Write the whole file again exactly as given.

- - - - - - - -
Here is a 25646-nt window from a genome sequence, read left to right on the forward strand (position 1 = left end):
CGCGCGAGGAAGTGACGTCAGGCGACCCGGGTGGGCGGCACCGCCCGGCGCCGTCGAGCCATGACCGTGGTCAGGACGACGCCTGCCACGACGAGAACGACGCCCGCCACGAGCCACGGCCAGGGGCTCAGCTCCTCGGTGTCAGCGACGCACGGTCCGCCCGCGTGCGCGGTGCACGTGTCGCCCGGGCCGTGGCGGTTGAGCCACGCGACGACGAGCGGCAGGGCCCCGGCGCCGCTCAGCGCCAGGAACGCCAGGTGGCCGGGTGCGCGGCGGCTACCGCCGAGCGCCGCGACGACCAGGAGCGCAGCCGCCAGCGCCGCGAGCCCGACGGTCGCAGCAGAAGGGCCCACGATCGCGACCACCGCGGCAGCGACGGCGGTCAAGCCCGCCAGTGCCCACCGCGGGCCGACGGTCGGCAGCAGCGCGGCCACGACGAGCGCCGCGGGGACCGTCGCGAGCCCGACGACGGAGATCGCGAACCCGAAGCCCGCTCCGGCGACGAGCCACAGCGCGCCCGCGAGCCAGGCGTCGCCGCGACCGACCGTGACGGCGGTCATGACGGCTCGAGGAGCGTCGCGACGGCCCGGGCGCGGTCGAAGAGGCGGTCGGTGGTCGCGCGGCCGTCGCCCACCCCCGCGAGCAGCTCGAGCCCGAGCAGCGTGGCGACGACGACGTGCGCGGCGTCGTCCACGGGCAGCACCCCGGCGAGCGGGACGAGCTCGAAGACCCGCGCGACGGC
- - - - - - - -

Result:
Here is a 25646-nt window from a genome sequence, read left to right on the forward strand (position 1 = left end):
CGCGCGAGGAAGTGACGTCAGGCGACCCGGGTGGGCGGCACCGCCCGGCGCCGTCGAGCCATGACCGTGGTCAGGACGACGCCTGCCACGACGAGAACGACGCCCGCCACGAGCCACGGCCAGGGGCTCAGCTCCTCGGTGTCAGCGACGCACGGTCCGCCCGCGTGCGCGGTGCACGTGTCGCCCGGGCCGTGGCGGTTGAGCCACGCGACGACGAGCGGCAGGGCCCCGGCGCCGCTCAGCGCCAGGAACGCCAGGTGGCCGGGTGCGCGGCGGCTACCGCCGAGCGCCGCGACGACCAGGAGCGCAGCCGCCAGCGCCGCGAGCCCGACGGTCGCAGCAGAAGGGCCCACGATCGCGACCACCGCGGCAGCGACGGCGGTCAAGCCCGCCAGTGCCCACCGCGGGCCGACGGTCGGCAGCAGCGCGGCCACGACGAGCGCCGCGGGGACCGTCGCGAGCCCGACGACGGAGATCGCGAACCCGAAGCCCGCTCCGGCGACGAGCCACAGCGCGCCCGCGAGCCAGGCGTCGCCGCGACCGACCGTGACGGCGGTCATGACGGCTCGAGGAGCGTCGCGACGGCCCGGGCGCGGTCGAAGAGGCGGTCGGTGGTCGCGCGGCCGTCGCCCACCCCCGCGAGCAGCTCGAGCCCGAGCAGCGTGGCGACGACGACGTGCGCGGCGTCGTCCACGGGCAGCACCCCGGCGAGCGGGACGAGCTCGAAGACCCGCGCGACGGC